-Refried beans
-Fried plantain rounds, cooked in coconut oil and sprinkled with sea salt
-Shredded Jack cheese
-Hard blue corn taco shells
-Soft corn tortillas

Afterwards, there was cake. I had a vision of exactly what sort of cake I wanted, so I whipped it up myself. Dubbed “The Lime In the Coconut” by friends that night, the cake itself consisted of three layers of coconut cake (I used Johnnie Gabriel‘s recipe), one layer of coconut cream, and one layer of fresh lime curd. I swaddled the whole thing in freshly whipped heavy cream and doused it all over in toasted coconut. I’m putting in my vote that every day should also be “The Lime In the Coconut” Cake Day.

Then there were some gifts. Enormously thoughtful, loving gifts. In addition to the gifts of $$ from family (always a welcome gift, oui?) and cake from mom, there was:
-Originally designed and printed gift vouchers for babysitting and housework sessions from Meg and Alisa, along with the most slammin’ cap for Nugget, fashioned from upcycled wool sweaters!
-Earrings from one of my favorite local designers, Sarah English, adorable canning fabric, and a subscription to Jamie Oliver’s magazine (which I love, love, love!) from Nicole.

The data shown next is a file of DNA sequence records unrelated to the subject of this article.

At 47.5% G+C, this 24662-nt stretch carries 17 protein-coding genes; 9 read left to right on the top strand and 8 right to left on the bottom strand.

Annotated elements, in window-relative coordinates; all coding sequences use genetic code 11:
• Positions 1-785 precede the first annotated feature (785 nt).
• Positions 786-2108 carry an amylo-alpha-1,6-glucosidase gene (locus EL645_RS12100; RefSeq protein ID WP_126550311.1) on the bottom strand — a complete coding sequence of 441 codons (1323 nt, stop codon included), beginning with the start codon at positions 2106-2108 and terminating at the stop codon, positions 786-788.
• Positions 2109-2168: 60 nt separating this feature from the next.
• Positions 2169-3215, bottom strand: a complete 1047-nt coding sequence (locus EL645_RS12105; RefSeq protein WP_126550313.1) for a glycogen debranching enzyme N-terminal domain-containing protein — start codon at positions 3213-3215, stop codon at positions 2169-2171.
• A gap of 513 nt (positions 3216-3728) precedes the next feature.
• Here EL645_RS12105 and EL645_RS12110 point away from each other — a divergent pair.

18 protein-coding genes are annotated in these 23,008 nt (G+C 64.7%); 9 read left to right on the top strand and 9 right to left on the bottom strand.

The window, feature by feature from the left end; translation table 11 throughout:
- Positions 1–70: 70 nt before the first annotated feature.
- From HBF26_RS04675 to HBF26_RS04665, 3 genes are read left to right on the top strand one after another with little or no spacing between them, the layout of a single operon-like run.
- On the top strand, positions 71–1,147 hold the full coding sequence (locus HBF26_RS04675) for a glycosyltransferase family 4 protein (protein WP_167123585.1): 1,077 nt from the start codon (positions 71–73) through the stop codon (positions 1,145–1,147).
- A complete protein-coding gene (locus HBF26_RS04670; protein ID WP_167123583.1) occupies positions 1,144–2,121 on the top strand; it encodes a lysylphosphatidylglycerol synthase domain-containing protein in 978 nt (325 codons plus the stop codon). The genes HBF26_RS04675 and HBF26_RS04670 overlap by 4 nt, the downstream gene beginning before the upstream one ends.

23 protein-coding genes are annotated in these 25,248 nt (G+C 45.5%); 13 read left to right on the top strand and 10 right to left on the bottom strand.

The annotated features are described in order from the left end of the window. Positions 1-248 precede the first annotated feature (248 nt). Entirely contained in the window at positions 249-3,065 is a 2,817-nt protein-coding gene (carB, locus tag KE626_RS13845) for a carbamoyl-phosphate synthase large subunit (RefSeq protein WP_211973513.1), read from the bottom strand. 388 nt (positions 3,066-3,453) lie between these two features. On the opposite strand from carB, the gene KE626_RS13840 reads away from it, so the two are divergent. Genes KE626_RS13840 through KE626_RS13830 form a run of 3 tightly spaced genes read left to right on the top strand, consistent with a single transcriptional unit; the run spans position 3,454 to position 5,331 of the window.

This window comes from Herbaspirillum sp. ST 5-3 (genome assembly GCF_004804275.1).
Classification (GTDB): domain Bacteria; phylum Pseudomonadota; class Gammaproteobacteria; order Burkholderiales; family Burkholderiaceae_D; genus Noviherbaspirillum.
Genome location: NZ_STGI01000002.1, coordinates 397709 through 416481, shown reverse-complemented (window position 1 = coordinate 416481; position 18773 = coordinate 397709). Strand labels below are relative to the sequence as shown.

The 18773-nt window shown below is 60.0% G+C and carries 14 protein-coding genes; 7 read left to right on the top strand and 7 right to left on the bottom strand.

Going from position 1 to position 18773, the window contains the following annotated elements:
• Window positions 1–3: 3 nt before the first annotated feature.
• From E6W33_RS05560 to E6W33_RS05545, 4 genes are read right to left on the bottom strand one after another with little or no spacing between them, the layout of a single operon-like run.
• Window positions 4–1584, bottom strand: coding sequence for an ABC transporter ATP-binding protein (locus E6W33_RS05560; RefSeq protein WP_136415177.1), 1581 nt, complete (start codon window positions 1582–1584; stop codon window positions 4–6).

-Engaging reading from Rachel (who, sigh, is moving her loveliness far, far away, to another coast; best of times to you, sweet Rachey, in California!).
-Locust honey, extracted from the thriving hives of my sweet buddy Jenny.
-An awesome book on gardening with kids, from Mary Ellen (who has started an experiential school here in Asheville well worth looking into).
-A truly lovely, and very large, hand-thrown ceramic pot from my sweet Glenn, for planting some beautiful something in to adorn our patio.

Thank you everyone! You’re such great people and I’m so very, very fortunate to have all of you in my life (as well as those of you who weren’t able to make it out that night).

Our House, In the Middle of the Woods

*Entirely optional viewing and listening whilst reading above post.